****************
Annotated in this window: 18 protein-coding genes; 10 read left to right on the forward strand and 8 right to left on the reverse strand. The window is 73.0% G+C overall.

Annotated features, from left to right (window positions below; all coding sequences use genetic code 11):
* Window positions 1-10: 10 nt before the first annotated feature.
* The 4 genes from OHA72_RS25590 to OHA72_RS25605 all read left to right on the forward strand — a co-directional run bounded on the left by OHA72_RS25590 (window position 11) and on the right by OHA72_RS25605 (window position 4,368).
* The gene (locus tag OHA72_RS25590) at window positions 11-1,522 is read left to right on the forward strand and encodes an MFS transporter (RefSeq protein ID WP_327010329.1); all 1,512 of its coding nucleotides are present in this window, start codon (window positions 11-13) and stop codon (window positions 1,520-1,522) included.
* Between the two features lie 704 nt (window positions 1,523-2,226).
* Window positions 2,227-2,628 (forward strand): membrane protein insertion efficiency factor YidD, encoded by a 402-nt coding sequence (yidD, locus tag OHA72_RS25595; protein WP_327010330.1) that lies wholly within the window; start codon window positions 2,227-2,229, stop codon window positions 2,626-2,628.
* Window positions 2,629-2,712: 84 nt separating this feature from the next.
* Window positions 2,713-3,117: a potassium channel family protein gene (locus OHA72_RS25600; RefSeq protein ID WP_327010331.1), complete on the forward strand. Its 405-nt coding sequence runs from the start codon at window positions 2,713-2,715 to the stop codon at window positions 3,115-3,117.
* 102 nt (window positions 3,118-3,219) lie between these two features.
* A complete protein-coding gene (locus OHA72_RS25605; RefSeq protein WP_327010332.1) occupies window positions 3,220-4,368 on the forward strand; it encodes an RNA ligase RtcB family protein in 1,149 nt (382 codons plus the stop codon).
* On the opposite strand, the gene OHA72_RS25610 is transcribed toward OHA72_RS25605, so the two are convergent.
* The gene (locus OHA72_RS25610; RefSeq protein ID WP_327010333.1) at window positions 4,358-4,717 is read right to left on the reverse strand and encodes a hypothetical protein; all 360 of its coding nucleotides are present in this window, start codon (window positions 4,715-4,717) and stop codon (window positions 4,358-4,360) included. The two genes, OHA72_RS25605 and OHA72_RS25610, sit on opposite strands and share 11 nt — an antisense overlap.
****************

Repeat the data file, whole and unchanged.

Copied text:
Annotated in this window: 18 protein-coding genes; 10 read left to right on the forward strand and 8 right to left on the reverse strand. The window is 73.0% G+C overall.

Annotated features, from left to right (window positions below; all coding sequences use genetic code 11):
* Window positions 1-10: 10 nt before the first annotated feature.
* The 4 genes from OHA72_RS25590 to OHA72_RS25605 all read left to right on the forward strand — a co-directional run bounded on the left by OHA72_RS25590 (window position 11) and on the right by OHA72_RS25605 (window position 4,368).
* The gene (locus tag OHA72_RS25590) at window positions 11-1,522 is read left to right on the forward strand and encodes an MFS transporter (RefSeq protein ID WP_327010329.1); all 1,512 of its coding nucleotides are present in this window, start codon (window positions 11-13) and stop codon (window positions 1,520-1,522) included.
* Between the two features lie 704 nt (window positions 1,523-2,226).
* Window positions 2,227-2,628 (forward strand): membrane protein insertion efficiency factor YidD, encoded by a 402-nt coding sequence (yidD, locus tag OHA72_RS25595; protein WP_327010330.1) that lies wholly within the window; start codon window positions 2,227-2,229, stop codon window positions 2,626-2,628.
* Window positions 2,629-2,712: 84 nt separating this feature from the next.
* Window positions 2,713-3,117: a potassium channel family protein gene (locus OHA72_RS25600; RefSeq protein ID WP_327010331.1), complete on the forward strand. Its 405-nt coding sequence runs from the start codon at window positions 2,713-2,715 to the stop codon at window positions 3,115-3,117.
* 102 nt (window positions 3,118-3,219) lie between these two features.
* A complete protein-coding gene (locus OHA72_RS25605; RefSeq protein WP_327010332.1) occupies window positions 3,220-4,368 on the forward strand; it encodes an RNA ligase RtcB family protein in 1,149 nt (382 codons plus the stop codon).
* On the opposite strand, the gene OHA72_RS25610 is transcribed toward OHA72_RS25605, so the two are convergent.
* The gene (locus OHA72_RS25610; RefSeq protein ID WP_327010333.1) at window positions 4,358-4,717 is read right to left on the reverse strand and encodes a hypothetical protein; all 360 of its coding nucleotides are present in this window, start codon (window positions 4,715-4,717) and stop codon (window positions 4,358-4,360) included. The two genes, OHA72_RS25605 and OHA72_RS25610, sit on opposite strands and share 11 nt — an antisense overlap.